Yet we must acknowledge others’ suffering. Following catastrophes in Iraq and Afghanistan, nearly 80,000 people have died in the Syrian civil war, many of them civilians. (About 1.4 million Syrians have fled the country, according to The New York Times.) Violence abounds in sub-Saharan Africa, too.

This past week’s news offered more tragedy. The death toll from a fire at a garment factory in Dhaka, Bangladesh—allegedly caused by a lack of safety precautions—soared to 1,000. (One woman was just found alive.) Another factory fire in Bangladesh killed eight. In Pakistan, a suicide bomber killed 25 and wounded 65 at a rally organized by a religious political party. A gas tanker outside Mexico City exploded killing 20. Suicide bombers killed three people in Kirkuk, Iraq. Gunmen in Nigeria ambushed and killed as many as 46 police officers (death tolls vary).

My morning contemplation includes, “May this day bring us all a step closer to healing and peace, understanding that we’re all children of the same Creator and all deserving of the same respect.” I don’t kid myself. This thought won’t eliminate the hatred, greed and will to power too often attached to the human heart. This post won’t put an end to bad news.

Still, any and every step towards making the world better demands that we recognize the plight of others. We can’t dwell on these horrors all the time; we’d go mad. But we can transform footnotes to history into real people.

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Read the first three chapters of David’s new novel, SAN CAFÉ at davidperlstein.com. SAN CAFÉ is available at iUniverse.com, Amazon.com and bn.com.

FLASH AND MALALA

As a kid, the televised run of the 1936 Flash Gordon sci-fi serial with Buster Crabbe fascinated me—particularly the contrast of technology (rocket ships, two-way TV) and medieval environments. Today’s world maintains that contrast—including here in America.

When I was growing up, the U.S. had TV, satellites, manned space flights and, yes, hydrogen bombs. At the same time, many countries couldn’t provide their people with clean water and indoor plumbing. George Lucas, only two months older than me, presented the same complex meld of technology and ancient cultures in the first Star Wars. I recall Luke Skywalker and Obi-wan Kenobi taking Luke’s anti-gravity landspeeder into the desert. They’re attacked. Luke believes Sand People to be responsible. Obi-wan tells him that the shots fired at them were too precise; the Sand People lack discipline and frighten easily. Imperial storm troopers are the villains here.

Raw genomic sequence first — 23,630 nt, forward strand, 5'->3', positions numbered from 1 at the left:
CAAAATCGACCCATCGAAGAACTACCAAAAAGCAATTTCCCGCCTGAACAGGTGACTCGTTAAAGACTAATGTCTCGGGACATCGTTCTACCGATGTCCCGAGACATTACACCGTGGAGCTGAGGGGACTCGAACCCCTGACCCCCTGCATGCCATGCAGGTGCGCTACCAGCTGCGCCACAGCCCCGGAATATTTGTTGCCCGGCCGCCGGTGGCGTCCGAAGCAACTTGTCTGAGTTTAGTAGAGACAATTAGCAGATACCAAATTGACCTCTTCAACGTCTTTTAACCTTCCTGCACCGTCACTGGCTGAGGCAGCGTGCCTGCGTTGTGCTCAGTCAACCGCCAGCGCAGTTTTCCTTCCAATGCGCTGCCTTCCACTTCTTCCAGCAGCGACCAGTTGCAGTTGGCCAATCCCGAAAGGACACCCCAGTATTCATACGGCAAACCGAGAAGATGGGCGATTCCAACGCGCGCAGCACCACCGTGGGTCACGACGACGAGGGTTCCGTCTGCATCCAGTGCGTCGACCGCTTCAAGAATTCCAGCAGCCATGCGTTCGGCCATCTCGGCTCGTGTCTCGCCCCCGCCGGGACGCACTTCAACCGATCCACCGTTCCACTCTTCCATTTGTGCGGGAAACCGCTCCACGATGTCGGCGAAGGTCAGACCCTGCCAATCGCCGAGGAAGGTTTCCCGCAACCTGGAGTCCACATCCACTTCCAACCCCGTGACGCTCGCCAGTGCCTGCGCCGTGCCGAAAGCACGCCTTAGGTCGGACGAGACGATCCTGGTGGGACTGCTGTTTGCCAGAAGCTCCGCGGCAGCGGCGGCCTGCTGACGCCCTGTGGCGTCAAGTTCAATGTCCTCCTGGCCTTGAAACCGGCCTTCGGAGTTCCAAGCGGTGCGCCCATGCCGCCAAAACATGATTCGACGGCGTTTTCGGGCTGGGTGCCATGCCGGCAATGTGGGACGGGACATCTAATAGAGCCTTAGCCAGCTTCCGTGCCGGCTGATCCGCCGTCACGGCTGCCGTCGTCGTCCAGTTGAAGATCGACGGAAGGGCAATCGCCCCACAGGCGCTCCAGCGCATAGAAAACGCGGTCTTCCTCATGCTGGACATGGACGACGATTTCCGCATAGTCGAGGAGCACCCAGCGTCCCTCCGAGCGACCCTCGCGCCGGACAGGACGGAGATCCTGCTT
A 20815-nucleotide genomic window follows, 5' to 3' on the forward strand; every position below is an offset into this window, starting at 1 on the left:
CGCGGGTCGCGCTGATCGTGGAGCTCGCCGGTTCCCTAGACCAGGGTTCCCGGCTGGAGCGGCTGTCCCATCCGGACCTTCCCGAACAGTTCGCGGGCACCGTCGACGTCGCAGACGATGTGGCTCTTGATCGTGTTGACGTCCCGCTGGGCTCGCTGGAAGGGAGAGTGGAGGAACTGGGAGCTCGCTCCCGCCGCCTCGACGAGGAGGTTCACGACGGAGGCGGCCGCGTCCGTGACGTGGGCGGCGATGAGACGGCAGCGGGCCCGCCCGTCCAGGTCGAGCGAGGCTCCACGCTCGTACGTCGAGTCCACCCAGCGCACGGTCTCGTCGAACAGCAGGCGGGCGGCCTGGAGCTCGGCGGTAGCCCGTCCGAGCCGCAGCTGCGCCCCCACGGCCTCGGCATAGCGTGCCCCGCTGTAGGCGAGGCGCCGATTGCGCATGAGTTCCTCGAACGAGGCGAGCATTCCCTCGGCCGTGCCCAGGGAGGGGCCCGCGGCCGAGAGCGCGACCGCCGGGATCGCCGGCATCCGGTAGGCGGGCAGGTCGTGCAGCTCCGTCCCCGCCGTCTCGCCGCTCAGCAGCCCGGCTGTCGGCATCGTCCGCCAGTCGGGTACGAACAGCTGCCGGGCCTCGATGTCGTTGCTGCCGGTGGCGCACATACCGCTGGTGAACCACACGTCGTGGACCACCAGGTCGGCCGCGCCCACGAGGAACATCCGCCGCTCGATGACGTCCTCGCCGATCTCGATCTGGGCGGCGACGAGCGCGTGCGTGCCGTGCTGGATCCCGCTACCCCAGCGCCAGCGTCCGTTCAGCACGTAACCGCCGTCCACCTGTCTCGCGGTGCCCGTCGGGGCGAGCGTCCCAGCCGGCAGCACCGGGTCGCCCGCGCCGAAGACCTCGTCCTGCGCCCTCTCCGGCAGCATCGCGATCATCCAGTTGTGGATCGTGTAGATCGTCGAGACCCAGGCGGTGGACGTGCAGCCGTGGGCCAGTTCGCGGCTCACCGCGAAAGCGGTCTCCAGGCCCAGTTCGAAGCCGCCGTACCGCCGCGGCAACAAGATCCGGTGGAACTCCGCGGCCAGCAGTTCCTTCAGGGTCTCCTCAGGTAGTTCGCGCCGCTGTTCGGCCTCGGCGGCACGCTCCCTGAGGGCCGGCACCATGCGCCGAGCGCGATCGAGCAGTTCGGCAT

I’ve always believed that Lucas—he’s free to correct me—was taking a direct shot at the Arabs and the Greater Middle East. Negative stereotypes truly can be misleading. Yet in today’s world with a manned satellite orbiting earth, a Martian Rover and anyone posting anything on You Tube, Islamists go out of their way to portray themselves as primitives.

Case in point: In Pakistan last Tuesday, the Taliban shot and badly wounded 14-year-old Malala Yousafzai. A 14-year-old girl! Why? Because Malala, who wants to be a physician, promotes education for Pakistani girls.

This was one of many recent dark moments in the Greater Middle East. Islamists of all stripes continue to mount atrocities on virtually a daily basis. They kill, maim and terrorize not only non-Muslims but more often fellow Muslims in God’s name. And all as the “infidel West” probes the secrets of the human genome and links humanity through advanced communications devices.

There may at least be a ray of hope. Pakistanis are outraged. “Malala is our pride,” said Interior Minister Rehman Malik. “She became an icon for the country.” Army chief of staff General Ashfaq Parvez Kayani condemned the attacks, as did Jamaat ud Dawa, the charity wing of the militant group Lashkar-e-Taiba. In full disclosure, it must be said that neither of the latter has ever taken a clear position against Islamist terrorism.

A vexing question remains. What about the rest of the Muslim world? Will Muslims in other nations rally in protest against such savagery as they did against an obscure video that painted Muhammad in such a negative light? So far, there’s no news. And that’s bad news.

But let’s not get too self-righteous in the high-tech America of which Flash would be proud. In the last week or so, Arkansas State Representative Jon Hubbard claimed that slavery was a “blessing in disguise.” A book by Republican state House candidate Charlie Fuqua proposed that all Muslims in the United States—citizens included—be deported. And Georgia Republican congressman and ardent Christian Paul Broun, a physician, called evolution, embryology and the Big Bang theory “lies straight from hell.”

Decades ago, Flash Gordon battled the Shark Men and the Hawk Men to save Earth from the clutches of Ming the Merciless. That fantasy is no wilder than our own reality.

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Read the first 2-1/2 chapters of SLICK! at davidperlstein.com. Which, by the way, received a great review and a coveted Star as “a book of remarkable merit” from Kirkus Reviews. To purchase a signed copy, email me at dhperl@yahoo.com. SLICK! also is now available at iUniverse.com, Amazon.com and bn.com.